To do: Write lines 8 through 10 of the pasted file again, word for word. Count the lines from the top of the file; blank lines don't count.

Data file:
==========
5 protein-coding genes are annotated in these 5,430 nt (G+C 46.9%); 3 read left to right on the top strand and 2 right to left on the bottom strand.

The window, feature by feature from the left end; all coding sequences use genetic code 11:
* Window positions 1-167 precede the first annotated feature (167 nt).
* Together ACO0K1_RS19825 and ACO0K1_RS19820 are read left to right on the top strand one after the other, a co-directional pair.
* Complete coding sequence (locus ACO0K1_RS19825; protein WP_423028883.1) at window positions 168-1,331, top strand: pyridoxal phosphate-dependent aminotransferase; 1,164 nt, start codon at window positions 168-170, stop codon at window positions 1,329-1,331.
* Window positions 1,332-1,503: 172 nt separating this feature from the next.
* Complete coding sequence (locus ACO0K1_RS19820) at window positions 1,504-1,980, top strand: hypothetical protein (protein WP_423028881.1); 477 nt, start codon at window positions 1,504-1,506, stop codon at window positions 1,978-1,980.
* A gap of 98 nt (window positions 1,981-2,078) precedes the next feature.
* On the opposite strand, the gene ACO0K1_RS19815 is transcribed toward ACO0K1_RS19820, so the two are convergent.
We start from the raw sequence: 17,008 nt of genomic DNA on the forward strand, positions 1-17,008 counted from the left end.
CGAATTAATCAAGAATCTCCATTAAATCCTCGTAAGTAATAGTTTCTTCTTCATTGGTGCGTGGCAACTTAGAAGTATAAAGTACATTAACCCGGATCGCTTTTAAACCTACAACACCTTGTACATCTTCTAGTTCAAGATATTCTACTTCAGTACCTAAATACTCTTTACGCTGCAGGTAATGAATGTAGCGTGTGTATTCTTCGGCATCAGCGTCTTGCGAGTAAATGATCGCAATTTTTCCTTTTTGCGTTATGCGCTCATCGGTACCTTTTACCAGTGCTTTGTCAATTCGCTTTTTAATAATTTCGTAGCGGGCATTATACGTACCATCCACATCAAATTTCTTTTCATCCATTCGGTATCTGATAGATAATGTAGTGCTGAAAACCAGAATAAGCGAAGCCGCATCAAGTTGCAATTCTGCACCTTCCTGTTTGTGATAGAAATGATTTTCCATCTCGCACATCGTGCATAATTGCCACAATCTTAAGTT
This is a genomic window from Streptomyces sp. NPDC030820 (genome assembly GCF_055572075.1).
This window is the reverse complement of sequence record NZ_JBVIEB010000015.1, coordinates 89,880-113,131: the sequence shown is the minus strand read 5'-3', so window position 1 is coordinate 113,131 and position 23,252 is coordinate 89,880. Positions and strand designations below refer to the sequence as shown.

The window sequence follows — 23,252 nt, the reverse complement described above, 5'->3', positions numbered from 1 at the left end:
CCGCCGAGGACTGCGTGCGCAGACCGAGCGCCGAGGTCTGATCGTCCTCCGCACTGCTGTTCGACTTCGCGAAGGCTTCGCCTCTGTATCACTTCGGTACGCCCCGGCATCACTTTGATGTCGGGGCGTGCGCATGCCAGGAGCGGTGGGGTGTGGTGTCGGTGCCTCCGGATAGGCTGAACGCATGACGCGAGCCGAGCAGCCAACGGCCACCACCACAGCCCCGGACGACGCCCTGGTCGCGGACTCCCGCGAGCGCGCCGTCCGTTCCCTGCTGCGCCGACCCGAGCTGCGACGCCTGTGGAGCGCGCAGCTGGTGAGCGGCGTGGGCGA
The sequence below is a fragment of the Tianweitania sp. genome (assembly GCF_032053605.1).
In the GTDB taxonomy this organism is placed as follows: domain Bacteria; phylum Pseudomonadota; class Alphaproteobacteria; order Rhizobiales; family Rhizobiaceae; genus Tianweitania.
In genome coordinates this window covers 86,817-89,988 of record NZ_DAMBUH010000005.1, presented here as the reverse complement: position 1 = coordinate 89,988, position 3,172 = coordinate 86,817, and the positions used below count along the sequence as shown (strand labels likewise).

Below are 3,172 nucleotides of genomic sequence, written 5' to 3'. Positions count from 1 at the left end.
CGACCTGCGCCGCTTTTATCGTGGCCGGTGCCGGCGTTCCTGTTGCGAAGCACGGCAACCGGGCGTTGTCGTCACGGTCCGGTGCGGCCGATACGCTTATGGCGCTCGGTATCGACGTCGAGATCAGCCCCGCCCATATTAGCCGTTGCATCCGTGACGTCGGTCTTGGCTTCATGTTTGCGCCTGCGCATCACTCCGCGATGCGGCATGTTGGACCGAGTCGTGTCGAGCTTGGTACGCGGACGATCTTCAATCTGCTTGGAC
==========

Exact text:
* A gap of 98 nt (window positions 1,981-2,078) precedes the next feature.
* On the opposite strand, the gene ACO0K1_RS19815 is transcribed toward ACO0K1_RS19820, so the two are convergent.
We start from the raw sequence: 17,008 nt of genomic DNA on the forward strand, positions 1-17,008 counted from the left end.